At least once during your career, you probably will have to put a value on your practice. The need arises more often than you might think – if you sell it, of course (more on that next month); but also for estate planning, preparation of financial statements, or divorce negotiations; or when an associate joins or leaves your office; or if you have occasion to combine or partner your practice with one or more others, as I will discuss in detail in a future issue.
As you might guess, a medical practice is trickier to value than an ordinary business, and usually requires the services of an experienced professional appraiser. Entire books have been written about the process, so I can’t hope to cover it completely in a few hundred words, but three basic yardsticks are essential for a practice appraisal:
Tangible assets: equipment, cash, accounts receivable, and other property owned by the practice.
Liabilities: accounts payable, outstanding loans, and anything else owed to others.
Intangible assets: sometimes called “good will” – the reputation of the physicians, the location and name recognition of the practice, the loyalty and volume of patients, and other, well, intangibles.
Armed with those numbers, an appraiser can then determine the “equity,” or book value, of the practice.
Valuing tangible assets is comparatively straightforward, but there are several ways to do it, and when reviewing a practice appraisal you should ask which of them was used. Depreciated value is the book value of equipment and supplies as determined by their purchase price, less the amount their value has decreased since purchase. Remaining useful life value estimates how long the equipment can be expected to last. Market (or replacement) value is the amount it would cost on the open market to replace all equipment and supplies.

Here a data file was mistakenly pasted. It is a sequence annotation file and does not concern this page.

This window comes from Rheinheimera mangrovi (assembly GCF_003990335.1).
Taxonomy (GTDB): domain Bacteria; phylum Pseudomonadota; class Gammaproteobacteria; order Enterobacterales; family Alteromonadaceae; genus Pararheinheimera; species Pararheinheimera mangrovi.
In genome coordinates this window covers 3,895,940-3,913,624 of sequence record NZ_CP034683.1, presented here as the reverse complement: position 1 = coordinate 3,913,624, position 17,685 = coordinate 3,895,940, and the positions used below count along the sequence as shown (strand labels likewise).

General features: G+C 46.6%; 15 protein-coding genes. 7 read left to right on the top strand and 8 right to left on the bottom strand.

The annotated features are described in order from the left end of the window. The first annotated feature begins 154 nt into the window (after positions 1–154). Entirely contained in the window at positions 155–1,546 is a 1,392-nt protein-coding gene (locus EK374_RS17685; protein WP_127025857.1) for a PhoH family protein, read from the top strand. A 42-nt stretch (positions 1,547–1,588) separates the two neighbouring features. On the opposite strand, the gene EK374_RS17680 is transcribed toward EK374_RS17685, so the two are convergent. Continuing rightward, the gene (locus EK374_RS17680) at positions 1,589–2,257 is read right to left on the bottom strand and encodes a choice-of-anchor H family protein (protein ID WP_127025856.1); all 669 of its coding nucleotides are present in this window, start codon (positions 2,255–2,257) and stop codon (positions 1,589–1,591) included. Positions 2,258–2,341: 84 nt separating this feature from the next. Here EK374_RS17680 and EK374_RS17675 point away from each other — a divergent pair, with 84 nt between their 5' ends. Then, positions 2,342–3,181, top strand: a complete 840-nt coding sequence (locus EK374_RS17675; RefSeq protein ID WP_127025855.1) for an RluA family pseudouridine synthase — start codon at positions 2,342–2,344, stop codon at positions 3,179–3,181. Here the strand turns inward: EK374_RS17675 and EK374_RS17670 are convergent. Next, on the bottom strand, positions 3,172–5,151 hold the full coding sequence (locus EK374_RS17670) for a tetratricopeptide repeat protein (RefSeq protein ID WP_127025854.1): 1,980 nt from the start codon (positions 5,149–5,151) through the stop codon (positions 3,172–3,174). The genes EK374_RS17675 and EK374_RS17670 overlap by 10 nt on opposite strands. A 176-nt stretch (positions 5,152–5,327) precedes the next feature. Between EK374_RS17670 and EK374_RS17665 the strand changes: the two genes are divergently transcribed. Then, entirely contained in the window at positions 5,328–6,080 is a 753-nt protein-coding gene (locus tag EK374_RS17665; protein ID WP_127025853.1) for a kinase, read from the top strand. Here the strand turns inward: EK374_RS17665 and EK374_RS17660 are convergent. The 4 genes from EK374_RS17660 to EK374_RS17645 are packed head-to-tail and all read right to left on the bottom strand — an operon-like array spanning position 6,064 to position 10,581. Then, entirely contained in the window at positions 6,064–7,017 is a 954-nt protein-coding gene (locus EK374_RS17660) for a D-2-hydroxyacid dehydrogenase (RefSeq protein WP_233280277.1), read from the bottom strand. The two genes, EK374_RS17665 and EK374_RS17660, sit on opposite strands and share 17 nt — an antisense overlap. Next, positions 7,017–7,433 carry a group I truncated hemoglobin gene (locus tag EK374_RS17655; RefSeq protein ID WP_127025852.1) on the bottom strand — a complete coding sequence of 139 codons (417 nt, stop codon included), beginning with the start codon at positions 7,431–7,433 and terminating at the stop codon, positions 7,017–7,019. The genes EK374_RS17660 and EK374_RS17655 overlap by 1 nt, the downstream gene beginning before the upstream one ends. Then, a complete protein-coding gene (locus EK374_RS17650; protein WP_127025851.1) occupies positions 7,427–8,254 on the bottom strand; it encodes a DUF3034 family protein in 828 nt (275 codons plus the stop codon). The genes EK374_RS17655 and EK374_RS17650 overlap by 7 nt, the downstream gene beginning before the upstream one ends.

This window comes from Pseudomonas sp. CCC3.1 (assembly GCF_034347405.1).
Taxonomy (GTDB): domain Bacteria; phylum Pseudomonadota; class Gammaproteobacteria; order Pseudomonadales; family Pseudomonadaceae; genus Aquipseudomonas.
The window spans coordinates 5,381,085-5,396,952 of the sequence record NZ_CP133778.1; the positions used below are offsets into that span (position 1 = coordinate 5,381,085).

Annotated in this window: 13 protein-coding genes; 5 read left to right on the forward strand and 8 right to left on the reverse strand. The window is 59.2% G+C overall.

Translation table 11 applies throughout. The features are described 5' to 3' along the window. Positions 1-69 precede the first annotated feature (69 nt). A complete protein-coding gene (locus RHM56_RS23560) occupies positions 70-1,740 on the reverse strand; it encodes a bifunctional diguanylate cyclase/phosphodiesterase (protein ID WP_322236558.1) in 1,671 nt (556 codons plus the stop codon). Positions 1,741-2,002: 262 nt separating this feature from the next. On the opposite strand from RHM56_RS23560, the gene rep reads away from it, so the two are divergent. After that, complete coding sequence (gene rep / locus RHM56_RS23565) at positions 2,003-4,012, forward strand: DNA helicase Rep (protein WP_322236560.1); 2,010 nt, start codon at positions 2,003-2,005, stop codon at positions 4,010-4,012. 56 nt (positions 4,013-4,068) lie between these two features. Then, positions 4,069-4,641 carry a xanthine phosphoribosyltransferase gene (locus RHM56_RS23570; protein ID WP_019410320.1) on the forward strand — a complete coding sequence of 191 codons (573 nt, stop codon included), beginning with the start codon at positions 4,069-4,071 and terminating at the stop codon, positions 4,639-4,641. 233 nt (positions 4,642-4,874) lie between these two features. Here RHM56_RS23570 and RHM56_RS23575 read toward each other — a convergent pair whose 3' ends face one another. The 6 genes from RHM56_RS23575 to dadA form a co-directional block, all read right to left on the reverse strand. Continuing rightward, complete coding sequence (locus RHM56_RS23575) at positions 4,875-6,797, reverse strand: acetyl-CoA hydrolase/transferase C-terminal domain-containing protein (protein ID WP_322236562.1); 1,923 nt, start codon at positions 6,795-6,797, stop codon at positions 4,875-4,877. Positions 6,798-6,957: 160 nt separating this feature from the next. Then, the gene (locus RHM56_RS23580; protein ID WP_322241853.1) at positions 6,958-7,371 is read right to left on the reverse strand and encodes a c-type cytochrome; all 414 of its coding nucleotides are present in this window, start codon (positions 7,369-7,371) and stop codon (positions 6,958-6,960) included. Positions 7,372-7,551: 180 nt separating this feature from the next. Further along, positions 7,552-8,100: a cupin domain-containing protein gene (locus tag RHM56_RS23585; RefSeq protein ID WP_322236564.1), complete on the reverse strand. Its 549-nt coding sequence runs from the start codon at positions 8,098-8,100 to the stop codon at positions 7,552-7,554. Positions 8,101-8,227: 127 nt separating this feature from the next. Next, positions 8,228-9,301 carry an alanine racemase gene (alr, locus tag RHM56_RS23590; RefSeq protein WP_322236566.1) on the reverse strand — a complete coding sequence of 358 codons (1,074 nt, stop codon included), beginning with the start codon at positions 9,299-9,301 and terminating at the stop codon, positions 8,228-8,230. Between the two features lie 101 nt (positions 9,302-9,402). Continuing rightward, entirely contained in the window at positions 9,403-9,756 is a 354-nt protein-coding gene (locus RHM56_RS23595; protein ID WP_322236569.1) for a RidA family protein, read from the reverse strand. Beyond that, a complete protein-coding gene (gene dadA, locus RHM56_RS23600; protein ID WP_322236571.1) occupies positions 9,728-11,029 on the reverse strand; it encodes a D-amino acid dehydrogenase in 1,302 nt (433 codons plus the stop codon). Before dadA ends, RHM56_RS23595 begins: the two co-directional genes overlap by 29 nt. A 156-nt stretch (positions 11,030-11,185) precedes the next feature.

Intangible assets are more difficult to value. Many components are analyzed, including location, interior and exterior decor, accessibility to patients, age and functional status of equipment, systems in place to promote efficiency, reasons patients come back (if they do), and the overall reputation of the practice in the community. Other important factors include the “payer mix” (what percentage pays cash, how many third-party contracts are in place and how well they pay, etc.), the extent and strength of the referral base, and the presence of clinical studies or other supplemental income streams.
It is also important to determine to what extent intangible assets are transferrable. For example, unique skills with a laser, neurotoxins, or filler substances (or extraordinary personal charisma) may increase your practice’s value to you, but they are worthless to the next owner, and he or she will be unwilling to pay for them unless your services become part of the deal.
Once again, there are many ways to estimate intangible asset value, and once again you should ask which were used. Cash flow analysis works on the assumption that cash flow is a measure of intangible value. Capitalization of earnings puts a value, or capitalization, on the practice’s income streams using a variety of assumptions. Guideline comparison uses various databases to compare your practice with other, similar ones that have changed hands in the past.
Two newer techniques, which some consider to provide a better estimate of intangible assets, are the replacement method, which estimates the costs of starting the practice over again in the current market; and the excess earnings method, which measures how far above average your practice’s earnings are (and thus its overall value).
Asset-based valuation is the most popular, but by no means the only, method available. Income-based valuation looks at the source and strength of a practice’s income stream as a creator of value, as well as whether or not the income stream under a different owner would mirror its present one. This in turn becomes the basis for an understanding of the fair market value of both tangible and intangible assets. Market valuation combines the asset-based and income-based approaches, along with an analysis of sales and mergers of comparable practices in the community, to determine the value of a practice in its local market.
Whatever methods are used, it is important that the appraisal be done by an experienced financial consultant, that all techniques used in the valuation be divulged and explained, and that documentation is supplied to support the conclusions reached. This is especially important if the appraisal will be relied upon in the sale or merger of the practice. I’ll talk about sales and mergers over the next several columns.